Machiavelli in Brussels: The Art of Lobbying the EU

By Rinus Van Schendelen | Go to book overview

CHAPTER 7
THE LIMITS OF EU PUBLIC AFFAIRS MANAGEMENT

From Tantalus to SCARE

Our preceding chapters on the management of EU public affairs are full of buoyant spirits. The attractive flowers and trees of the EU playing field look like being within the reach of every lobby group. Of course, their harvesting is not easy and requires much homework and fieldwork, to be carried out carefully and energetically. But most lobby groups hold the optimistic belief that sooner or later a lot of flowers and fruit can be brought home as trophies and that they can prune, fructify or dig over the soil during their growth at will. Many even see room for planting better varieties. Tantalus, failing to pick the grapes in Hades, would have loved to go to Brussels. The EU decision-making machinery is certainly full of variables, which can be manipulated to get a desired outcome. But EU public affairs management is not without its limits. The mere pressures of time and efficiency make sure that not everything is a variable, let alone an easily manageable one. Not the sky is the limit, but the players, the playing field, the issues, the game, the audiences and all the other circumstances put together.

The various limits can be classed under different headings. One distinction is between the limits that are endogenously linked to a lobby group and those that exogenously come from wherever outside. Another distinction differentiates between structural limits, caused by patterned behaviour, and cultural ones, set by the individual and the collective minds. More concrete is the classification by communication categories or SCARE. The limits in this case come respectively the Sender being the lobby group, the Channels that transmit the messages, the Arena where all information is exchanged, the Receivers being the EU officials and other stakeholders, and the Environment conditioning the other four categories. In this approach all limits of EU public affairs management are viewed from the perspective of the lobby group sending a message. This message can have a substantial

-241-

Notes for this page

Add a new note
If you are trying to select text to create highlights or citations, remember that you must now click or tap on the first word, and then click or tap on the last word.
One moment ...
Default project is now your active project.
Project items
Notes
Cite this page

Cited page

Style
Citations are available only to our active members.
Buy instant access to cite pages or passages in MLA 8, MLA 7, APA and Chicago citation styles.

(Einhorn, 1992, p. 25)

(Einhorn 25)

(Einhorn 25)

1. Lois J. Einhorn, Abraham Lincoln, the Orator: Penetrating the Lincoln Legend (Westport, CT: Greenwood Press, 1992), 25, http://www.questia.com/read/27419298.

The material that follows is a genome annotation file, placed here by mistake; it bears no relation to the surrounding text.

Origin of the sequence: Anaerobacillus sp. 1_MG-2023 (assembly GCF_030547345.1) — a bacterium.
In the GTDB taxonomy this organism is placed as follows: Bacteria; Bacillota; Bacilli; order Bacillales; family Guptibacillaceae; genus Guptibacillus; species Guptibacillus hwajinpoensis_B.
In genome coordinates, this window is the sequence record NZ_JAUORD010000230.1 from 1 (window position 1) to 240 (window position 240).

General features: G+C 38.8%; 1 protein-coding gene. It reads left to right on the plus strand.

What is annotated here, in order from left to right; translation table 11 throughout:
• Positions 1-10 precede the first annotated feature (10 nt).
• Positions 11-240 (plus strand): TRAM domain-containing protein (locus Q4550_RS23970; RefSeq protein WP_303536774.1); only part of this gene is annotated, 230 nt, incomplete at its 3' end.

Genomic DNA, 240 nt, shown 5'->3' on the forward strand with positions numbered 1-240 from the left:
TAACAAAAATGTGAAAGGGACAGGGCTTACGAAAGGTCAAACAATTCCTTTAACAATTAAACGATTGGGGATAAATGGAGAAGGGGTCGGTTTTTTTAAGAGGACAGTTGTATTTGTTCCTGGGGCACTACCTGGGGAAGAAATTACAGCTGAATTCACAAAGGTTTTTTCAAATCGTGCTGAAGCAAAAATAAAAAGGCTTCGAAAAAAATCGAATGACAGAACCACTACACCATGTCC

Note: primary sources have slightly different requirements for citation. Please see these guidelines for more information.

Cited page

Bookmark this page
Machiavelli in Brussels: The Art of Lobbying the EU
Table of contents

Table of contents

Settings

Settings

Typeface
Text size Smaller Larger Reset View mode
Search within

Search within this book

Look up

Look up a word

  • Dictionary
  • Thesaurus
Please submit a word or phrase above.
Print this page

Print this page

Why can't I print more than one page at a time?

Help
Full screen
Items saved from this book
  • Bookmarks
  • Highlights & Notes
  • Citations
/ 5249

matching results for page

    Questia reader help

    How to highlight and cite specific passages

    1. Click or tap the first word you want to select.
    2. Click or tap the last word you want to select, and you’ll see everything in between get selected.
    3. You’ll then get a menu of options like creating a highlight or a citation from that passage of text.

    OK, got it!

    Cited passage

    Style
    Citations are available only to our active members.
    Buy instant access to cite pages or passages in MLA 8, MLA 7, APA and Chicago citation styles.

    "Portraying himself as an honest, ordinary person helped Lincoln identify with his audiences." (Einhorn, 1992, p. 25).

    "Portraying himself as an honest, ordinary person helped Lincoln identify with his audiences." (Einhorn 25)

    "Portraying himself as an honest, ordinary person helped Lincoln identify with his audiences." (Einhorn 25)

    "Portraying himself as an honest, ordinary person helped Lincoln identify with his audiences."1

    1. Lois J. Einhorn, Abraham Lincoln, the Orator: Penetrating the Lincoln Legend (Westport, CT: Greenwood Press, 1992), 25, http://www.questia.com/read/27419298.

    Cited passage

    Thanks for trying Questia!

    Please continue trying out our research tools, but please note, full functionality is available only to our active members.

    Your work will be lost once you leave this Web page.

    Buy instant access to save your work.

    Already a member? Log in now.

    Search by... Author
    Show... All Results Primary Sources Peer-reviewed

    Oops!

    An unknown error has occurred. Please click the button below to reload the page. If the problem persists, please try again in a little while.